File Under Tough Beginnings – And Mentors to Help Us Through
David Black, deep into a successful career as a novelist and TV producer, looks back on the frustrations and failures at the start—and the celebrated writer who helped him through them. Tweet
“By the time I knew him, Burgess had a ruined face—heavy lidded (a little like Paul McCartney if McCartney had lived Keith Richards’ life).”
Tillie Olsen: “Writing is so hard, we should honor anyone who has the courage to try.”
“Burgess encouraged all of his students, trying to teach them how to get from here to there.”
“This was the sixth, unpublished novel I had written. ... I was desperate.”
Editor’s Note: author David Black would go onto a highly successful career as a novelist and producer of such classic, TV shows as “Hill Street Blues” and “Miami Vice.” But he began, as we all do, as an aspirant. That is when he was lucky enough to cross paths with the celebrated Anthony Burgess—author of, among many others, “A Clockwork Orange,” the original dystopian novel and basis of the classic film by Stanley Kubrick.
“Do you want to collaborate on a dirty book?” Anthony Burgess asked me.
It was 1971. We were drunk at the West End Bar across from Columbia University, where I was taking Burgess’s graduate class in writing. He was going on Johnny Carson because of Kubrick’s adaptation of A Clockwork Orange. In class, Burgess polished the stories he intended to use on TV—including The Doctor Is Sick, his story about being diagnosed with a brain tumor in 1959, which spurred him to write five novels in one year in order to leave his wife enough money as possible.
By the time I knew him, Burgess had a ruined face—heavy lidded (a little like Paul McCartney if McCartney had lived Keith Richards’ life).
Burgess’s classes were supportive, unlike some of Columbia’s graduate-writing classes—competitive and bloody-minded. In one class taught by Richard Elman—one “l” not two; one “n” not two (the novelist not the biographer)—one student attempted suicide after Elman delivered savage criticism of her work. She showed up in class with her slashed wrists bandaged. The only, other, writing teacher who forbid savage attacks (Tillie Olsen) explained, “Writing is so hard, we should honor anyone who has the courage to try.”
Unlike Elman and other teachers, Burgess encouraged all of his students, trying to teach them how to get from here to there. Most of us didn’t have a clue about getting published, although Richard Price and Erica Jong were already making waves, in the same couple of years.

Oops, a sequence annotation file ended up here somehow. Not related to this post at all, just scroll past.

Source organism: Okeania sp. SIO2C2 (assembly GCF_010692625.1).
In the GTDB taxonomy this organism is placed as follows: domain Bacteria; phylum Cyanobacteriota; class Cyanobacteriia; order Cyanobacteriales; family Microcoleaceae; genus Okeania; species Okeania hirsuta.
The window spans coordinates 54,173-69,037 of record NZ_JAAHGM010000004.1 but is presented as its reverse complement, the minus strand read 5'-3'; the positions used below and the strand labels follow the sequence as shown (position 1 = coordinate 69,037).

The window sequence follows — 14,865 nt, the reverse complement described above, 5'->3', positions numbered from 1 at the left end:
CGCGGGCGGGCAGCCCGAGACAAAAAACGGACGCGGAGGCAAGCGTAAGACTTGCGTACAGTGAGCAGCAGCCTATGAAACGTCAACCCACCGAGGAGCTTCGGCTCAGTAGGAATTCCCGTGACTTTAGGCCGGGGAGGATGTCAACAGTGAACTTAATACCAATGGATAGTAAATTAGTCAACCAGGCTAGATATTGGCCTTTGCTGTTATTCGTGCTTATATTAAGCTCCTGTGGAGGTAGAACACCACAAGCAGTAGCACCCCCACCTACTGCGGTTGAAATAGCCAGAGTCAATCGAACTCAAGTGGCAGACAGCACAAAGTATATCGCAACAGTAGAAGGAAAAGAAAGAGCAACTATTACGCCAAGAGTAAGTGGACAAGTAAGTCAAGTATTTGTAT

“You should read Ovid’s Metamorphoses,” Burgess told me.
Ovid was, Burgess suggested, my authorial father.
Burgess had sent my novel—the manuscript that caused him to tell me I should read The Metamorphoses of Ovid—to one of Knopf’s editors, who rejected it and asked Burgess if he really thought my work “deserved a Borzoi imprint,” adding that it read as if it had been written under the influence of some sort of drug—which, of course, it had (since it was 1971).
This was the sixth, unpublished novel I had written. I felt I had hit a wall when Knopf turned it down—zero for six. I was desperate.
Not too long before, a couple-of-dozen Newsday writers had written and published (pseudonymously) a dirty book, Naked Came The Stranger, which became a best seller—the Fifty Shades of Grey of its era. (Thirteen weeks on The New York Times Best Seller list.) A few years earlier, Terry Southern and Mason Hoffenberg’s anarchic erotic novel, Candy, had been turned into a movie.
Vilgot Sjöman’s I Am Curious Yellow—a Swedish erotic movie—had become an underground hit in 1968. The porn movie, Deep Throat, would shatter barriers between underground and above-ground movies in 1972. Plato’s Retreat—a swingers’ club opened in 1977—would attract writers, actors and celebrities for nightly orgies.
Collaborating on literary, pornographic novels seemed a not-unreasonable thing to do. We both needed money—writers always need money.
We both researched dirty novels over the next few weeks and concluded that each chapter had to have three, sex scenes—each sex scene more extreme than the previous. We alternated chapters. By the third chapter—a woman made love to a typewriter carriage—we had reached the end of our bag of tricks.
“It’s not the lack of sexual scenarios that bothers me,” Burgess had said. “What bothers me is our lack of humanity,” which would allow us to take seriously people’s deviant desires.